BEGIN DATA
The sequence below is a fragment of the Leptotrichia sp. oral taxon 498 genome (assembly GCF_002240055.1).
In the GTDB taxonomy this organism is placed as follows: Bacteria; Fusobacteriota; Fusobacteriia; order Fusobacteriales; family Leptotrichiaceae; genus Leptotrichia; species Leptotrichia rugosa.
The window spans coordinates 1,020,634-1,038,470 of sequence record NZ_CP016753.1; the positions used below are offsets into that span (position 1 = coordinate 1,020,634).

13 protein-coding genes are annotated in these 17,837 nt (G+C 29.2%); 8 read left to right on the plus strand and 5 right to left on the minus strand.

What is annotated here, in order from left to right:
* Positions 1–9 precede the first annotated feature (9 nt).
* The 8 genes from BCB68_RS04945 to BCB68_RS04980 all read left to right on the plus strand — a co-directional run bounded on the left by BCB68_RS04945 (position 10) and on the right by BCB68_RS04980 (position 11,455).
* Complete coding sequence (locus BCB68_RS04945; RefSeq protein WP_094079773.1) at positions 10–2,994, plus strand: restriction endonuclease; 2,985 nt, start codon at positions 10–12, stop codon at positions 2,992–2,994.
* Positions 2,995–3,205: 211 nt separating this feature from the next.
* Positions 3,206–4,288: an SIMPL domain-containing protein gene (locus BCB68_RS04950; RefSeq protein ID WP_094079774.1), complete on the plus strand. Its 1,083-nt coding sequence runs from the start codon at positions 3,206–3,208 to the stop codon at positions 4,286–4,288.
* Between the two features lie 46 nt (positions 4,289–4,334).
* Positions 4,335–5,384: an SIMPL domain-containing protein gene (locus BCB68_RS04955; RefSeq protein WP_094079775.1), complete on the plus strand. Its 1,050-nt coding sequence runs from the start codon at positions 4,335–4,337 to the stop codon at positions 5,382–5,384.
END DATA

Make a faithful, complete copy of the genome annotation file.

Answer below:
The sequence below is a fragment of the Leptotrichia sp. oral taxon 498 genome (assembly GCF_002240055.1).
In the GTDB taxonomy this organism is placed as follows: Bacteria; Fusobacteriota; Fusobacteriia; order Fusobacteriales; family Leptotrichiaceae; genus Leptotrichia; species Leptotrichia rugosa.
The window spans coordinates 1,020,634-1,038,470 of sequence record NZ_CP016753.1; the positions used below are offsets into that span (position 1 = coordinate 1,020,634).

13 protein-coding genes are annotated in these 17,837 nt (G+C 29.2%); 8 read left to right on the plus strand and 5 right to left on the minus strand.

What is annotated here, in order from left to right:
* Positions 1–9 precede the first annotated feature (9 nt).
* The 8 genes from BCB68_RS04945 to BCB68_RS04980 all read left to right on the plus strand — a co-directional run bounded on the left by BCB68_RS04945 (position 10) and on the right by BCB68_RS04980 (position 11,455).
* Complete coding sequence (locus BCB68_RS04945; RefSeq protein WP_094079773.1) at positions 10–2,994, plus strand: restriction endonuclease; 2,985 nt, start codon at positions 10–12, stop codon at positions 2,992–2,994.
* Positions 2,995–3,205: 211 nt separating this feature from the next.
* Positions 3,206–4,288: an SIMPL domain-containing protein gene (locus BCB68_RS04950; RefSeq protein ID WP_094079774.1), complete on the plus strand. Its 1,083-nt coding sequence runs from the start codon at positions 3,206–3,208 to the stop codon at positions 4,286–4,288.
* Between the two features lie 46 nt (positions 4,289–4,334).
* Positions 4,335–5,384: an SIMPL domain-containing protein gene (locus BCB68_RS04955; RefSeq protein WP_094079775.1), complete on the plus strand. Its 1,050-nt coding sequence runs from the start codon at positions 4,335–4,337 to the stop codon at positions 5,382–5,384.